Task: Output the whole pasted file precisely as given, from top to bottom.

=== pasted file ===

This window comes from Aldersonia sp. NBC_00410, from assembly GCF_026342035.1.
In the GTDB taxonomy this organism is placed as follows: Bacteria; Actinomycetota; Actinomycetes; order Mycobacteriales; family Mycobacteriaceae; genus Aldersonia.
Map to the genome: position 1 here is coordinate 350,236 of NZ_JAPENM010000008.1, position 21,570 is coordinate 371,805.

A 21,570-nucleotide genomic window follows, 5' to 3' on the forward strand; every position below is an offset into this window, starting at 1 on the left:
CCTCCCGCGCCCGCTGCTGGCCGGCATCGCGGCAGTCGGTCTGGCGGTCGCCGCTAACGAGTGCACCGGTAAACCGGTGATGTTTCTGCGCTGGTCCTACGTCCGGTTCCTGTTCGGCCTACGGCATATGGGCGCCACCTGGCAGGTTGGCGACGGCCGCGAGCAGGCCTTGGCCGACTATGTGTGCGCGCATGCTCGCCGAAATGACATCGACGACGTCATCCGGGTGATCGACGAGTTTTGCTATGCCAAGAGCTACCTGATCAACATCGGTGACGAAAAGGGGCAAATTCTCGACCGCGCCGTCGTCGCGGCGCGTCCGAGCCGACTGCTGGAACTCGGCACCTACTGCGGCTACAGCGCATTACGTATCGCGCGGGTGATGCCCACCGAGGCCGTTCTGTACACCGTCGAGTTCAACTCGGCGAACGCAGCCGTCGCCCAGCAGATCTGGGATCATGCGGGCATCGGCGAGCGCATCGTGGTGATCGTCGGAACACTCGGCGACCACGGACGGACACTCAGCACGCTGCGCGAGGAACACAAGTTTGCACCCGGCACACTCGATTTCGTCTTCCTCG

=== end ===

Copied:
This window comes from Aldersonia sp. NBC_00410, from assembly GCF_026342035.1.
In the GTDB taxonomy this organism is placed as follows: Bacteria; Actinomycetota; Actinomycetes; order Mycobacteriales; family Mycobacteriaceae; genus Aldersonia.
Map to the genome: position 1 here is coordinate 350,236 of NZ_JAPENM010000008.1, position 21,570 is coordinate 371,805.

A 21,570-nucleotide genomic window follows, 5' to 3' on the forward strand; every position below is an offset into this window, starting at 1 on the left:
CCTCCCGCGCCCGCTGCTGGCCGGCATCGCGGCAGTCGGTCTGGCGGTCGCCGCTAACGAGTGCACCGGTAAACCGGTGATGTTTCTGCGCTGGTCCTACGTCCGGTTCCTGTTCGGCCTACGGCATATGGGCGCCACCTGGCAGGTTGGCGACGGCCGCGAGCAGGCCTTGGCCGACTATGTGTGCGCGCATGCTCGCCGAAATGACATCGACGACGTCATCCGGGTGATCGACGAGTTTTGCTATGCCAAGAGCTACCTGATCAACATCGGTGACGAAAAGGGGCAAATTCTCGACCGCGCCGTCGTCGCGGCGCGTCCGAGCCGACTGCTGGAACTCGGCACCTACTGCGGCTACAGCGCATTACGTATCGCGCGGGTGATGCCCACCGAGGCCGTTCTGTACACCGTCGAGTTCAACTCGGCGAACGCAGCCGTCGCCCAGCAGATCTGGGATCATGCGGGCATCGGCGAGCGCATCGTGGTGATCGTCGGAACACTCGGCGACCACGGACGGACACTCAGCACGCTGCGCGAGGAACACAAGTTTGCACCCGGCACACTCGATTTCGTCTTCCTCG